Ask A Lawyer – Can I Do Anything At The Start Of The Lawsuit To Make Sure The Defendant Pays Me If I Am Successful?

By Greg Pratch
Categories: Blog, Litigation

Many clients that I speak to are disappointed to find out that there are very few options that allow you to take steps at the beginning of a lawsuit to help ensure that you recover a judgment should your lawsuit ultimately be successful. Generally speaking, we start with the principle that a person commencing a lawsuit, the Plaintiff, cannot take any steps against the assets of a Defendant in a lawsuit until that Plaintiff wins the lawsuit and obtains a court ordered judgment against the Defendant(s).

The only three exceptions to this general principle are:

  1. Registering a Certificate of Pending Litigation (CPL) and/or caveat against real estate property;
  2. Prejudgment garnishment orders; and
  3. Mareva injunctions.

Registration of a CPL or caveat against title to a Defendant’s land is, generally speaking, only permitted when the lawsuit relates directly to questions of ownership of the land.  The Plaintiff has to be claiming to have some kind of interest in that land in order to register these instruments.  If registered, these instruments effectively prevent a Defendant from dealing with their land prior to the outcome of a lawsuit.  If the lawsuit does not relate to a land dispute, they are unavailable to a Plaintiff.

Prejudgment garnishment allows a Plaintiff, after obtaining a court order, to compel the Defendant or someone who owes money to the Defendant (like a bank) to pay a certain sum of money into court prior to the lawsuit being decided either way.  This money paid into court then sits in court pending the outcome of the lawsuit.  If the Plaintiff is successful, he or she can then apply to have the money paid out to themselves.  If the Plaintiff is not successful in the lawsuit, that money will go back to the Defendant.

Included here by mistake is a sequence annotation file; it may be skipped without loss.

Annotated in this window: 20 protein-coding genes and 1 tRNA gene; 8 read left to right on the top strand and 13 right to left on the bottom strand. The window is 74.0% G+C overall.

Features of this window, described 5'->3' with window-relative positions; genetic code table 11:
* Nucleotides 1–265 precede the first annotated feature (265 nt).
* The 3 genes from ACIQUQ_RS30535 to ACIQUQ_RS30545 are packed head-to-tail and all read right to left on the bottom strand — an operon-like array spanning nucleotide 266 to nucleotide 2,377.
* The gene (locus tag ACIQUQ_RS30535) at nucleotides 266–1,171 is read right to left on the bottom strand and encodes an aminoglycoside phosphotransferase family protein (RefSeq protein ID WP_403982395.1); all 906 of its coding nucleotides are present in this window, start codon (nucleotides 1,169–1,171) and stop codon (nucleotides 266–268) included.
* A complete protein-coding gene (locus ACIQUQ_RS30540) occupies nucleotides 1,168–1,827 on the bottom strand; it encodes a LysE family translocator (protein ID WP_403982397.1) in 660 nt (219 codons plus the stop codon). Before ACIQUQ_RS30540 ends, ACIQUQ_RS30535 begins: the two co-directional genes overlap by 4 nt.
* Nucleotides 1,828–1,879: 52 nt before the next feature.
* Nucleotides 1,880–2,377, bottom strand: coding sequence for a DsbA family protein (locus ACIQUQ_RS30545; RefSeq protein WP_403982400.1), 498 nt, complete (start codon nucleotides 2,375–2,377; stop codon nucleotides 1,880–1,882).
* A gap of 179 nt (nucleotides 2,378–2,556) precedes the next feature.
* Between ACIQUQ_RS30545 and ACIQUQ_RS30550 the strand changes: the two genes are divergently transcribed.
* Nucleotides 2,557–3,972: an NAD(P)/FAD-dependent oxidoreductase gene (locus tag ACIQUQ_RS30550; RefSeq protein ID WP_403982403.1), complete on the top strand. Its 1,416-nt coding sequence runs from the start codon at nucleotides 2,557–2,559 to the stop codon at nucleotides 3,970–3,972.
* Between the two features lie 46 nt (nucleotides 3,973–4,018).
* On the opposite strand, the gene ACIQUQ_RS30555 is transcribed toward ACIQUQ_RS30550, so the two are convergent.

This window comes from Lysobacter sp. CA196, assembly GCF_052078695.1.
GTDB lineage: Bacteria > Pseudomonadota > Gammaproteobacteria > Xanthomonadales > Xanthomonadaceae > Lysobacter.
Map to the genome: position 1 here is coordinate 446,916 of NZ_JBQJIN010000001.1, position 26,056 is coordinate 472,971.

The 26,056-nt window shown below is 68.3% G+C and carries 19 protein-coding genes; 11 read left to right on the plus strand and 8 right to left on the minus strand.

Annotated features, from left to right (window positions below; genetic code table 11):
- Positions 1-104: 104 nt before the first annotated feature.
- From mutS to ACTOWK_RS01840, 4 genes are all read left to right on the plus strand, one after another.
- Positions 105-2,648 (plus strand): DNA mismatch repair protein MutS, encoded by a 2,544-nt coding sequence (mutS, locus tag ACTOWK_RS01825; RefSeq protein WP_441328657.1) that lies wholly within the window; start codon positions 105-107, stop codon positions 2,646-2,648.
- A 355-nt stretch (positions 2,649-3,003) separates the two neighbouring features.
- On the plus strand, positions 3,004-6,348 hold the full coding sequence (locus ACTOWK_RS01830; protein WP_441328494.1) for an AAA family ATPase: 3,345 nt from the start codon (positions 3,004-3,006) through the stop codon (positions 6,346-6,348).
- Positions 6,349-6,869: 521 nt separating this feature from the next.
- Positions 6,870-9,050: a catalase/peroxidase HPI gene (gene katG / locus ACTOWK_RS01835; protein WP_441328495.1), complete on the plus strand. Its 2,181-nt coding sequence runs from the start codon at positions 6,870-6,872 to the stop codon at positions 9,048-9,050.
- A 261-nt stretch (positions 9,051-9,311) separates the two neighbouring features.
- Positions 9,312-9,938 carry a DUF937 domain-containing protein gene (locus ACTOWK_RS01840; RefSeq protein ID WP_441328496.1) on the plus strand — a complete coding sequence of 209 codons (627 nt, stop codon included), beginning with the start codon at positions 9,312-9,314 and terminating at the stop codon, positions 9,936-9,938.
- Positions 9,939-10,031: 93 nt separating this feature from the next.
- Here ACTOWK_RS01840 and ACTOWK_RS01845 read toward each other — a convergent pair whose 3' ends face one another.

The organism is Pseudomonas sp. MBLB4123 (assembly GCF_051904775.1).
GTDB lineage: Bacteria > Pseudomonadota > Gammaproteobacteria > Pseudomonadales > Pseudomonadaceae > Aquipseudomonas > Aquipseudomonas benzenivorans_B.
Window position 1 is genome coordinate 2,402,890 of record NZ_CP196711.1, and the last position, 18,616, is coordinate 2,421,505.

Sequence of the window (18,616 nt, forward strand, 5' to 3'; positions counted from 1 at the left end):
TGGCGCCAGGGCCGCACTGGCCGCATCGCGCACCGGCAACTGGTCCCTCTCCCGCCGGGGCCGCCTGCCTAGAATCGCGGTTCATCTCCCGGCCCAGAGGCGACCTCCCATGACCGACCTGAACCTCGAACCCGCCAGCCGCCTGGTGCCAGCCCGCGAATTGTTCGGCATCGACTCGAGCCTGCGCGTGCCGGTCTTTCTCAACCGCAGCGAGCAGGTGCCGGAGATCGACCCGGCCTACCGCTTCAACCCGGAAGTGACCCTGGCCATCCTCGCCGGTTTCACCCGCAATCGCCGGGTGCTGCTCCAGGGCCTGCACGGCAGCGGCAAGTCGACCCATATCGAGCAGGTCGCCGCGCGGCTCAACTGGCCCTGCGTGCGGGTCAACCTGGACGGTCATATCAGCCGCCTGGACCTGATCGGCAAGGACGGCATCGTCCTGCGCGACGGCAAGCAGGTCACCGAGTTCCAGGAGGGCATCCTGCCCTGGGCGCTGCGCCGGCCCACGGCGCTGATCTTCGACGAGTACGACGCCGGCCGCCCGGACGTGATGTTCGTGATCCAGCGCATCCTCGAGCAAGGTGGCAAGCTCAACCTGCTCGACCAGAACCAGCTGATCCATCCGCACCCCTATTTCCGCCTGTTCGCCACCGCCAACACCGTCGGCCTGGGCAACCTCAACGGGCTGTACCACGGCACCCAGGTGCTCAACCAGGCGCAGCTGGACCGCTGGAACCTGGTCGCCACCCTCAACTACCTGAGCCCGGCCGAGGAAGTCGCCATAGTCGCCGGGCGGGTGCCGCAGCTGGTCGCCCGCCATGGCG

The Mareva injunction, put simply, prohibits the Defendant(s) in a lawsuit from disposing any assets prior the outcome of the lawsuit.   This order then ensures there are assets available to the Plaintiff to satisfy the judgment amount if the Plaintiff is successful in the lawsuit. Like the prejudgment garnishment remedy, the Plaintiff has to apply to the court for this sort of order.

Suffice to say that both prejudgment garnishment and the Mareva injunction are only available in very limited circumstances, if certain facts exist in a particular case.  Courts do not grant these types of remedies often and accordingly, in the vast majority of lawsuits, the Plaintiff can do nothing to access the assets of a Defendant until after the Plaintiff successfully obtains a judgment.

In light of the forgoing, it is important that prior to commencing any lawsuit, beyond discussing the legal issues and strengths and weakness of your case with your lawyer (which you should do in all cases), it is equally important to consider the financial circumstances of the Defendant(s) that you will be suing.  If the Defendant(s) that you are pursuing have no assets and little or no income, you may want to think twice about incurring the costs of a lawsuit.   Obtaining a judgment is only half of the equation because you still need to recover the amount of the judgment from the Defendant(s) and if the Defendant(s) do not have the means to pay then the judgment is little more than a fancy piece of paper.

It should be noted, however, that in British Columbia, a judgment is valid for 10 years and can be renewed thereafter, and as a result, even if a Defendant (whether individual or corporate) has no assets when the judgment is first obtained, if that Defendant begins to earn income and acquire assets, steps can be taken against those assets as long as the judgment is valid.  Despite this possibility that a Defendant may acquire assets down the road, it is still always a risk to spend time and money on a lawsuit against a Defendant who has no or limited assets.  This issue ought to be given some thought prior to commencing your lawsuit and can be discussed in detail with your lawyer.

Greg Pratch is a lawyer at Pushor Mitchell LLP. You can contact Greg at (250) 869-1194, or at pratch@pushormitchell.com